This time of year at the farmers markets, lettuce is the variety queen. It comes in heads and leaves, reds and greens, crisp hearts and soft butter leaves. Over the past few weeks, I’ve spoken to farmers about growing lettuce, and what varieties they like.
Veronica Worthington, of Seaweed & Codfish Herb Farm in West Dennis, pointed out the differences between two lettuce, saying, “There’s two kinds of Boston here, an Optima and a Sylvestra. One is darker green. The Sylvestra is more of a lime green and makes a better head.”
Each year Worthington grows over 35 varieties of lettuce, and often has 2000 heads in the ground by late spring. She likes to buy her seeds from the Seed Savers Exchange, in Iowa, which she says has an excellent selection of heirlooms.
“This one here is a loose leaf called Red Rapids from Seed Savers of Iowa,” she went on. “And this is also from Seed Savers of Iowa – it’s a red iceberg and it’s magnificent. Check it out: it’s big. And this is one of the smaller ones!” She turned to another lettuce: “And this is Tango, which supposedly has a little bit more nutrition than the next lettuce, but it only grows early spring so you won’t be seeing that one again ’til next winter. [Here’s] Tom Thumb, a very old miniature lettuce. And down there’s one I breed myself, a red one. I’ve been breeding it from one seed I had for ten years now.”
Worthington’s lettuce is a loose-leafed variety with a deep, red mahogany color that makes you want to show it off in a salad.
When it comes to sheer numbers of red lettuce varieties, Barbara Dean of Cape Cod Wildflowers Farm in Orleans takes the cake. She sells five varieties of red lettuce at the farmers market in Orleans.
“I have a whole variety of them indeed,” Dean conceded, when I approached her. “I’ve got a bunch of different kinds of red lettuces: Rediculous, Outredgeous, Red sales, Red Market – ”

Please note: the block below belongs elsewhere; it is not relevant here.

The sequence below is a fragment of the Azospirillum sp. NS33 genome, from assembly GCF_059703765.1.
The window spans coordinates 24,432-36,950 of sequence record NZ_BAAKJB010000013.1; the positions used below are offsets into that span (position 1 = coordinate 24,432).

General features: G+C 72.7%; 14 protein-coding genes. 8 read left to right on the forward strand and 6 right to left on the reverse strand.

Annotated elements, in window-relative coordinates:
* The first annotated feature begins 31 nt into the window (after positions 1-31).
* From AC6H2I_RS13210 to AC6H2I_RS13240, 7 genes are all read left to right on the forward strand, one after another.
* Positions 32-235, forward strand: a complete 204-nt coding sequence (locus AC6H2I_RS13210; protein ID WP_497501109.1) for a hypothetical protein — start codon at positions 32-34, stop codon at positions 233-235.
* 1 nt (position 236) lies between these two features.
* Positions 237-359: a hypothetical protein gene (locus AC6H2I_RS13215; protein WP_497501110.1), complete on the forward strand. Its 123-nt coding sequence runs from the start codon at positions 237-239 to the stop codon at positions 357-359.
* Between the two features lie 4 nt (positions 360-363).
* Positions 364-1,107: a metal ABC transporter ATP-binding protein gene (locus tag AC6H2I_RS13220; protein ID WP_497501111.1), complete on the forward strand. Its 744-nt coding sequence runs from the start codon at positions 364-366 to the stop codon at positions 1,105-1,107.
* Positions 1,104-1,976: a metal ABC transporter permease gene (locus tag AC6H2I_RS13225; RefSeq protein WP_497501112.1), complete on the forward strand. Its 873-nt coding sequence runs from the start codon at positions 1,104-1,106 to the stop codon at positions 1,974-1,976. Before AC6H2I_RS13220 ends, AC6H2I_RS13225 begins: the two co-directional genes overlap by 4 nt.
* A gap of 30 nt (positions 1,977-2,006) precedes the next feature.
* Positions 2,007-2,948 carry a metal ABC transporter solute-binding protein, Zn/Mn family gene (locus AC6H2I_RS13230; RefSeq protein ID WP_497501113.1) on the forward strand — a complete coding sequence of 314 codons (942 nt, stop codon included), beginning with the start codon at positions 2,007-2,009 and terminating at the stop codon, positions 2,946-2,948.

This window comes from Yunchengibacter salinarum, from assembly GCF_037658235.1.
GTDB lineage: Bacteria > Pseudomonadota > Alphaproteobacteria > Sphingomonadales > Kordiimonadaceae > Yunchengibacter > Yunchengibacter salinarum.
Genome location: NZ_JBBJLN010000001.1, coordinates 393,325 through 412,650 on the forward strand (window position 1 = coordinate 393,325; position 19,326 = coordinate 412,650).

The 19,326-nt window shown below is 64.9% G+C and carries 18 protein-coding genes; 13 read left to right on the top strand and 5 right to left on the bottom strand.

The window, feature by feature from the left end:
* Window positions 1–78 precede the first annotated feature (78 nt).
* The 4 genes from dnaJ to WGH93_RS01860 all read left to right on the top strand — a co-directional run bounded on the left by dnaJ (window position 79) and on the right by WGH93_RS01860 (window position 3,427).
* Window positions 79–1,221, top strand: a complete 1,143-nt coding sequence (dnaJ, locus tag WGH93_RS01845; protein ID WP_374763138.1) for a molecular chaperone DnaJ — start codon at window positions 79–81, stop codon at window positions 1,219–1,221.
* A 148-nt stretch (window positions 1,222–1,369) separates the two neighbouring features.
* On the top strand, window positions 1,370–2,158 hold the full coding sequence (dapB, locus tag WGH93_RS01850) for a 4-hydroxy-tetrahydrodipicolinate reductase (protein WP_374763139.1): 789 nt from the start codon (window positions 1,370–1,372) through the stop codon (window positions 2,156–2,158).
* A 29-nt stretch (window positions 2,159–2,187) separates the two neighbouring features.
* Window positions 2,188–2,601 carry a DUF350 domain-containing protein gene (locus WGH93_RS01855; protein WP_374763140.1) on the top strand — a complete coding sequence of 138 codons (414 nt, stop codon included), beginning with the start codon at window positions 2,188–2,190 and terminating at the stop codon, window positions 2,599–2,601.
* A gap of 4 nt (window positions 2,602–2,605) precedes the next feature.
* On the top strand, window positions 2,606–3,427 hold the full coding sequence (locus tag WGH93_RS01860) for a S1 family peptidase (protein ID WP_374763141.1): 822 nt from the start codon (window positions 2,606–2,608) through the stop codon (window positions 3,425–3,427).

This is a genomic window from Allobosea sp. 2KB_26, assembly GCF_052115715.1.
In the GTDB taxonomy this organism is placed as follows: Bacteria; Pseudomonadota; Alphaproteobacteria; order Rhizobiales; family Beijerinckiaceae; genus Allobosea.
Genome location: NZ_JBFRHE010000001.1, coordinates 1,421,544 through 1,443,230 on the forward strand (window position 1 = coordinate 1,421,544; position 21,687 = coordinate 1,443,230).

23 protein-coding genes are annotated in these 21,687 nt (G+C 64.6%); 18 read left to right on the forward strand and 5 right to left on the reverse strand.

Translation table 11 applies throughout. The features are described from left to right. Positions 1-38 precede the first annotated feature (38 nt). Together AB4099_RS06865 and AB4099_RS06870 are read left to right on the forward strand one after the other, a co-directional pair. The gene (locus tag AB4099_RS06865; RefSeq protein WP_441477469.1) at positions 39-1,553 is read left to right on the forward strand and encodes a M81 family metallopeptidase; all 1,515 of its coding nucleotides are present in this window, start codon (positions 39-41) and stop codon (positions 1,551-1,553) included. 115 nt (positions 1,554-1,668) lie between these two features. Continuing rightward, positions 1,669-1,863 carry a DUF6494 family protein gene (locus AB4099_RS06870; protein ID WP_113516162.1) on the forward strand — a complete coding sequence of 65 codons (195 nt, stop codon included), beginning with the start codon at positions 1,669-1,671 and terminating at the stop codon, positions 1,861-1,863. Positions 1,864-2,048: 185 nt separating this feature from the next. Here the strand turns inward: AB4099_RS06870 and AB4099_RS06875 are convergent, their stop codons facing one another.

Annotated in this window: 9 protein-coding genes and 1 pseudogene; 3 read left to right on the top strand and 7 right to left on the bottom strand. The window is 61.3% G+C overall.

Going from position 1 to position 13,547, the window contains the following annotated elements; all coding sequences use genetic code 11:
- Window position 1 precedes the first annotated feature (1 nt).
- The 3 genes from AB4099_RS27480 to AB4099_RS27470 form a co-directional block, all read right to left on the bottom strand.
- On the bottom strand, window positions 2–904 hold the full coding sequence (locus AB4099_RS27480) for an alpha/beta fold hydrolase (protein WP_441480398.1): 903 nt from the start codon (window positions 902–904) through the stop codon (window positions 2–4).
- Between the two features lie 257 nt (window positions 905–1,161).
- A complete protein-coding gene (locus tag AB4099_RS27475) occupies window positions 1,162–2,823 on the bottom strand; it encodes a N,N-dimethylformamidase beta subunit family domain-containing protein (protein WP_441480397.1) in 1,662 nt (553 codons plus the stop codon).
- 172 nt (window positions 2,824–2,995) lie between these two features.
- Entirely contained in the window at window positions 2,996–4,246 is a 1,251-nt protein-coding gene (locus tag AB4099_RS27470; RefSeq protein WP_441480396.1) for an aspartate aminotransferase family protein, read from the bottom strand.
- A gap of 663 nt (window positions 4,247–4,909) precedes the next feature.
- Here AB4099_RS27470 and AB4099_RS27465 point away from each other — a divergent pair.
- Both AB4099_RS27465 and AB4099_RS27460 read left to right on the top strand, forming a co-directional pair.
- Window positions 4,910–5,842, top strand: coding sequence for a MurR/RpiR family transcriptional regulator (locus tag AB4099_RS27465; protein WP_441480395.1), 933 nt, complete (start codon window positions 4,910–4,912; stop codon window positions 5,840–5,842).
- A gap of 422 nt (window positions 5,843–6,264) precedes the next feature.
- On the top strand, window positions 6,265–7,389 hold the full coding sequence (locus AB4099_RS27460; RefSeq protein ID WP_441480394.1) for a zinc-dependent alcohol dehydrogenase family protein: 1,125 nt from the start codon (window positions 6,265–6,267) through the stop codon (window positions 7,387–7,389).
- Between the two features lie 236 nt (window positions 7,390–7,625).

“Those are real names?” I asked.
“Those are real names,” she assured me. Her personal favorite is Outredgeous.
Outredgeous is a red Romaine prized for its thick, glossy, slightly ruffled leaves. The colors fade from bright red on the top to green toward the stem, and inside, the leaves form a sweet, tender heart. Dean also grows a green romaine. “These are Little Caesars,” she said, showing them to me, “which have a nice heart in them. This one is a Little Caeser. So you just cut that right in half and pour salad dressing on it and you’re all set to go. It’s a nice lettuce.”
In addition to the Romaines, Dean is also a big fan of sweet butterhead lettuces—the Bibbs and the Bostons.
Lucas Dinwiddie of Halcyon Farm in Brewster is more into the big heading varieties. He grabbed one to show me, saying, “I have the biggest red oak leaf head lettuce I’ve ever seen.”
“How’d it get so big?” I asked.
He smiled. “HGH: human growth hormone. That’s a joke! It’s funny, because they got kind of toasted in the greenhouse. I forgot to water, and I wasn’t going to plant them. I ended up planting them, and they’re just boosting. I companion-planted them with bunching onions. I don’t think that’s the reason for their size. I don’t know… [probably] just loving the spot they’re in.”